I pulled The Moon card, and the first line in my guidebook says, “The full moon brings out the weirdos.” Oh, fuck yes. My nickname in middle school was “the weird girl,” and boy am I getting in touch with my roots. Hold on tight—shit’s about to get wild and weird and wonderful. Love to you all.


Year 3: Authenticity

Do whatever you want loves

Preface: I have written, struggled, deleted, and re-written this post on Authenticity for too long. I chose the word Authenticity because I had no idea where mine was. No clue. Totally lost. I spent two years on this meditation, blew up my life because of it, and I still feel as though I’ve barely scratched the surface. This one’s all about sifting through the inner muck only to find more muck. The best I can do today is say a bit about why I chose the word in the first place, and vaguely nod toward what I think Authenticity is, even though I’m still very far from living authentically. I would love to hear if you’ve had similar experiences. It would be a great comfort to know I haven’t been down in this muck all by myself, friends. Okay, end of preface.

Why did I choose Authenticity for my 2018 word? Well, I felt like I was performing my life rather than living it. While not often conscious, the little things I would say and do weren’t quite right. I didn’t sit well with me anymore. As I worked in previous years to unpack the Narrative understanding of myself and set healthy Boundaries, I quickly figured out that piled under all that baggage was more baggage. I felt like Mary Poppins’ carpet bag: I kept pulling shit out, but I could never get to the bottom of it.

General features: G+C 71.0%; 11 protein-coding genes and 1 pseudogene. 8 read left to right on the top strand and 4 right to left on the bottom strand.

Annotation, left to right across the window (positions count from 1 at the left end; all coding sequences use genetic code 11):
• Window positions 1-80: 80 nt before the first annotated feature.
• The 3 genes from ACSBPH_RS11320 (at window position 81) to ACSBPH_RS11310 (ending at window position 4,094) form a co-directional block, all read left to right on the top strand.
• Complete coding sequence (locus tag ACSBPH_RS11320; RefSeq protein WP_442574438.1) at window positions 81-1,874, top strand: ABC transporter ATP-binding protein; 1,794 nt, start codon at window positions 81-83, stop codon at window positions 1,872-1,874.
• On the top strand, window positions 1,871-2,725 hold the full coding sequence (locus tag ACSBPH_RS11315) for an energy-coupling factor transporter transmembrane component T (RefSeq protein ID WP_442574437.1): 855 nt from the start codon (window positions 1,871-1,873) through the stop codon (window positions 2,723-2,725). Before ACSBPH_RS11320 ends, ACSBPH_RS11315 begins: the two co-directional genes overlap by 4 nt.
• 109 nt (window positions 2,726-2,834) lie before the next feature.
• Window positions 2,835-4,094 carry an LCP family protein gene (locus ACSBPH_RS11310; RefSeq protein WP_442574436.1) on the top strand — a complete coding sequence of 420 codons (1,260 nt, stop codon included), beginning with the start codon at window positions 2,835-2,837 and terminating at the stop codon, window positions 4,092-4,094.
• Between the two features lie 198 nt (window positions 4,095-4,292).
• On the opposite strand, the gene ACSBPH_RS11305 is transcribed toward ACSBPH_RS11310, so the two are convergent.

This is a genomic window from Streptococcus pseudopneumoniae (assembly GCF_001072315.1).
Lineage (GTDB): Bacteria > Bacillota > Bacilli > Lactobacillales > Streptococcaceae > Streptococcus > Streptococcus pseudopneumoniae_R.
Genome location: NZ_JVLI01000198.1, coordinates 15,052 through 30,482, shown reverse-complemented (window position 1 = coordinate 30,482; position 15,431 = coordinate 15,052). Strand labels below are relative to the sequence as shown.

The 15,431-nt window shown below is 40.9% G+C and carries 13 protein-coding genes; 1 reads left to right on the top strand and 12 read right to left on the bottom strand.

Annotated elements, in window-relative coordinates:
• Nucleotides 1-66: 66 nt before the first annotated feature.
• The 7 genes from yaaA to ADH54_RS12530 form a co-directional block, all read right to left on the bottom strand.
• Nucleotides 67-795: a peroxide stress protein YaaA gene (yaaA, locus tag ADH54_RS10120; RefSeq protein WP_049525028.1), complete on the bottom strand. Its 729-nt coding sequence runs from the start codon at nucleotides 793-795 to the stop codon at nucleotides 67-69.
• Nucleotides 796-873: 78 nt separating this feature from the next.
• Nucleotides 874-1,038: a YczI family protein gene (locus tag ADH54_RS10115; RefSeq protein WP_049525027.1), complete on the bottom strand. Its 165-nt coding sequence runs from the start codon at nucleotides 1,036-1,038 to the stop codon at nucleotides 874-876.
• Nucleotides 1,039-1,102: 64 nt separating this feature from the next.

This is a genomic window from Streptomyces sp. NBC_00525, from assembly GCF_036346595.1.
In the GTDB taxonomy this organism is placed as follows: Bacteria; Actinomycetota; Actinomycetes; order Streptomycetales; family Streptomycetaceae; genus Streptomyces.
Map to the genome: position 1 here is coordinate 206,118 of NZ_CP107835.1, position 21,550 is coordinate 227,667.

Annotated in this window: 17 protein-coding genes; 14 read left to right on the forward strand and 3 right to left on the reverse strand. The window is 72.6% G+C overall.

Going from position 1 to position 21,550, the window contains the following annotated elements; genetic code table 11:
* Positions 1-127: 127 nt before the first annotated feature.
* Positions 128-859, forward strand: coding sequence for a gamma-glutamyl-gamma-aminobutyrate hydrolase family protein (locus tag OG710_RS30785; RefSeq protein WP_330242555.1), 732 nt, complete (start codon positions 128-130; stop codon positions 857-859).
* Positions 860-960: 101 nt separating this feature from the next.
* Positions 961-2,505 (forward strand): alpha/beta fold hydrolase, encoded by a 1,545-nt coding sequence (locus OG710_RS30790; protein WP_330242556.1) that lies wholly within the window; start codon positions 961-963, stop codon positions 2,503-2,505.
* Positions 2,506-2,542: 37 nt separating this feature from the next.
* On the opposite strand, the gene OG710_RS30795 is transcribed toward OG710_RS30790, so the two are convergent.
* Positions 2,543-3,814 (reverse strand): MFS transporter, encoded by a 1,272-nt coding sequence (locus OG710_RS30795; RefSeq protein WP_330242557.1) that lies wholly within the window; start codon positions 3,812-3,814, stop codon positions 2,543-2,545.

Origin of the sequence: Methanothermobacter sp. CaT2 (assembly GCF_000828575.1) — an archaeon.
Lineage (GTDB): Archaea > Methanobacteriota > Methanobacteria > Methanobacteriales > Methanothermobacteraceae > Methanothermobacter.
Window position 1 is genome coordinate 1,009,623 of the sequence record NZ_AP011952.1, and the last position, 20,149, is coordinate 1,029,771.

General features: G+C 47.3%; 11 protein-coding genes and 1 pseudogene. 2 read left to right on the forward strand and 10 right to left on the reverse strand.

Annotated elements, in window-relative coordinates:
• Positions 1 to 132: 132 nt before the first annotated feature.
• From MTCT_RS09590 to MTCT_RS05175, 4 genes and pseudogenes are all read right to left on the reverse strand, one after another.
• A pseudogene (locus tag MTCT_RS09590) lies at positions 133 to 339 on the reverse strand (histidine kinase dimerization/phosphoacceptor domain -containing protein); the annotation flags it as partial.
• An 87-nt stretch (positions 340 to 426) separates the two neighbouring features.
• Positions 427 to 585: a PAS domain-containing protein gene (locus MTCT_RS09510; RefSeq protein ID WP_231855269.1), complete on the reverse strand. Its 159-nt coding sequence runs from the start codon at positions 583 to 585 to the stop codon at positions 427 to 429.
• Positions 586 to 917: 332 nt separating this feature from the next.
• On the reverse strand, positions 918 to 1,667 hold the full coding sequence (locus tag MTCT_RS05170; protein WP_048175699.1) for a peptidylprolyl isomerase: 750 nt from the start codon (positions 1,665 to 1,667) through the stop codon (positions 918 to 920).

I was performing my life rather than living it.

I was also beginning this new management role at work, and in reading about quality leadership skills (yes, I’m a Virgo), the idea of showing up as your authentic self pops up everywhere. Seriously. Try to find a leadership book written in the last ten years that doesn’t mention authenticity at least once. I felt paralyzed. How could I be a good, authentic leader in the workplace if I couldn’t be authentic with those closest to me, much less myself? I felt like I was failing before I even started.

It wasn’t that I was hiding some secret part of me or intentionally trying to present myself as something I wasn’t. That was not (is not) my struggle with authenticity. It felt more like I was buried. I was buried underneath everyone else’s wants and needs: my kids, my partner, my parents, my in-laws, my siblings, my past selves, my adorable pets, my future self, my friends, my peers, my co-workers, my social media acquaintances, the laundry, the dishes, the cooking, the daily grind dropping one granule of dirt each minute, submerging me deeper and deeper underground. I was suffocating on obligation.